A health reimbursement arrangement (HRA) is an employer-funded arrangement that reimburses an employee for medical care expenses, including premiums for health coverage, incurred by an employee, on behalf of the employee’s spouse, dependents, and any other person. An employer payment plan is a formal or informal arrangement, including an HRA, under which the sole benefit to the employee is direct payment or reimbursement by the employer of the employee’s premiums for health coverage. The coverage is generally obtained by the employee through the individual market, a spouse’s employer, through Medicare, or a former employer under the requirements of the Consolidated Omnibus Budget Reconciliation Act (COBRA). Additionally, similar arrangements are provided to partners and more than two-percent shareholders of S corporations where the partnership or S corporation pays for or reimburses the partner or shareholder for health insurance premiums.
In 2013, the U.S. Department of the Treasury, the Internal Revenue Service and the Department of Labor issued guidance clarifying the impact of ACA market reforms on HRAs. In 2015, the Treasury and IRS issued Notice 2015-17 to provide transition relief until June 30, 2015 from the Internal Revenue Code section 4980D excise tax, including relief to small employers offering employer payment plans and until further guidance is issued for S corporations offering similar arrangements to greater than two-percent shareholder–employees. Employers in violation of the rules are subject to the section 4980D nondeductible excise tax of $100 per-employee, per-day, (up to $36,500 annually) for each individual reimbursed under one of these arrangements.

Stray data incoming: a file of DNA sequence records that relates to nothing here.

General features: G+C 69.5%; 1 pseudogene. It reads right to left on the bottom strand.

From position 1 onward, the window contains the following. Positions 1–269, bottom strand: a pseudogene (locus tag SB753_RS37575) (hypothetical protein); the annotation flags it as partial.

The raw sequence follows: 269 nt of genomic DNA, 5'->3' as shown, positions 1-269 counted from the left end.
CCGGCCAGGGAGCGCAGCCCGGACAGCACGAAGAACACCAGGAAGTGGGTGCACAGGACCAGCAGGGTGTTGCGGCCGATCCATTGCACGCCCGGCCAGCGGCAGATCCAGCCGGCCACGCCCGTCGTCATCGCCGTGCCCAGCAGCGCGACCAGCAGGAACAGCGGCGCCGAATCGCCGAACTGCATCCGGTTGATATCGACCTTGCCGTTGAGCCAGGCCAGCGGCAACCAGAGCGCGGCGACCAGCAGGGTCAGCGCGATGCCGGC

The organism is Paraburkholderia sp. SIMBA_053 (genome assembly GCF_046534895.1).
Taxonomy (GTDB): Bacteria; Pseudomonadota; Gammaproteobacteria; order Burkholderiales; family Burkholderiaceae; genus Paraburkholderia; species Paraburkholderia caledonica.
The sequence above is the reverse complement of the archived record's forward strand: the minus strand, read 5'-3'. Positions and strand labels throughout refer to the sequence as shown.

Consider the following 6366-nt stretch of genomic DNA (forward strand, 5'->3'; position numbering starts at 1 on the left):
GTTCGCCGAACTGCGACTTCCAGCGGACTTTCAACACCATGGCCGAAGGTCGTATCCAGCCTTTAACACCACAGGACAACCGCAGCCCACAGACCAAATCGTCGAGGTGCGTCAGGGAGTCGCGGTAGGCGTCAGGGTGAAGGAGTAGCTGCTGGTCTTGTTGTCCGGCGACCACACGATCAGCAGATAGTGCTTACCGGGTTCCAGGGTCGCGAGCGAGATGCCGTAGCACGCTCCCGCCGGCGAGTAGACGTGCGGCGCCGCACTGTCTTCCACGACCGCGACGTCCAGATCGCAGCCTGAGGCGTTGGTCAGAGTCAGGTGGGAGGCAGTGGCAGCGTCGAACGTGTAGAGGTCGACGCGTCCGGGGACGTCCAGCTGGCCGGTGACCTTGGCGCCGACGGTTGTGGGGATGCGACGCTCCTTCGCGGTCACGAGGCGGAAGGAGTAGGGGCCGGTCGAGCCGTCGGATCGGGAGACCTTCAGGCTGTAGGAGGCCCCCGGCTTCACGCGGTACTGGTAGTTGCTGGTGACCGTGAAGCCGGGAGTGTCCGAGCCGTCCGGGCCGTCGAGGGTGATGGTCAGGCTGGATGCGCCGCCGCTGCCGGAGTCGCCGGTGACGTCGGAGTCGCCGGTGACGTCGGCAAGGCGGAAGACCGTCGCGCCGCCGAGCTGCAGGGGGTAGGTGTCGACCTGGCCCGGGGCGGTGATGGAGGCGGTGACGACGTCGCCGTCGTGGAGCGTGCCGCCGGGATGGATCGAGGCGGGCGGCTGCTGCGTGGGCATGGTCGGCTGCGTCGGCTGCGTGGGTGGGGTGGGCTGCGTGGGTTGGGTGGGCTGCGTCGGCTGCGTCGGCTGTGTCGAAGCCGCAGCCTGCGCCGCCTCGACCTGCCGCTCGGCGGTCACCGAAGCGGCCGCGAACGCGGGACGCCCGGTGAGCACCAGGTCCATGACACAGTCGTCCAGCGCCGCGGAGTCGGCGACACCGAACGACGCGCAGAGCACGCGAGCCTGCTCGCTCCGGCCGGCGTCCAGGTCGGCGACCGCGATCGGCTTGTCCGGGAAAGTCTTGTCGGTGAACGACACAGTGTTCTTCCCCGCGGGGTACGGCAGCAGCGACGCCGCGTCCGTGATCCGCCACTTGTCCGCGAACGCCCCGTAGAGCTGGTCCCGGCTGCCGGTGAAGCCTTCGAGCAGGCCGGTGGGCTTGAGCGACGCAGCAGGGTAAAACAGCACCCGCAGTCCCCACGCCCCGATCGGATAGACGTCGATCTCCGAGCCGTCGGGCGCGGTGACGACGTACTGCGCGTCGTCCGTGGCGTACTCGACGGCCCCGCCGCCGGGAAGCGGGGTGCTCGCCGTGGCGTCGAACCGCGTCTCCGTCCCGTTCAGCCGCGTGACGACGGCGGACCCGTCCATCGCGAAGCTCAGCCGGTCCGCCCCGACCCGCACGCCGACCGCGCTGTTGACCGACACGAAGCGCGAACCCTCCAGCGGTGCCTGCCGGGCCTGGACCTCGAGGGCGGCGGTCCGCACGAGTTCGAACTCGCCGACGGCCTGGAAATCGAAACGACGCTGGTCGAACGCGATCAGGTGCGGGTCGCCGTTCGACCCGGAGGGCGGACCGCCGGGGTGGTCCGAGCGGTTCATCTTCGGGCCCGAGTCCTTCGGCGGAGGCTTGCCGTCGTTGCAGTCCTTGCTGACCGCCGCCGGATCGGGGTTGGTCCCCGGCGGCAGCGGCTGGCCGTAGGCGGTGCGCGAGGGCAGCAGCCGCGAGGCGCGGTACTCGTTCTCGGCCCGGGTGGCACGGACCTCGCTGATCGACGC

Troy K. Lewis, chair of the AICPA Tax Executive Committee, wrote in the June 17 letter to the chairmen and ranking members of the House Ways and Means Committee and Senate Finance Committee, “The AICPA believes the arrangements support the objective of Congress by expanding affordable health care coverage to employees, partners, more than two-percent S corporation shareholders and sole proprietors by subsidizing the cost of their health coverage. However, in order to avoid the imposition of the excise tax, the amount of which can be catastrophic, many employers have eliminated these arrangements. This result is contrary to the objective of the Affordable Care Act to expand affordable health care coverage to all Americans.”
Consequently, Lewis stated in the letter, “The AICPA urges Congress to enact legislation which would enable all businesses to continue the practice of providing employer payment plans to their employees, and similar arrangements to partners, more than two-percent shareholder-employees of S corporations and sole proprietors.”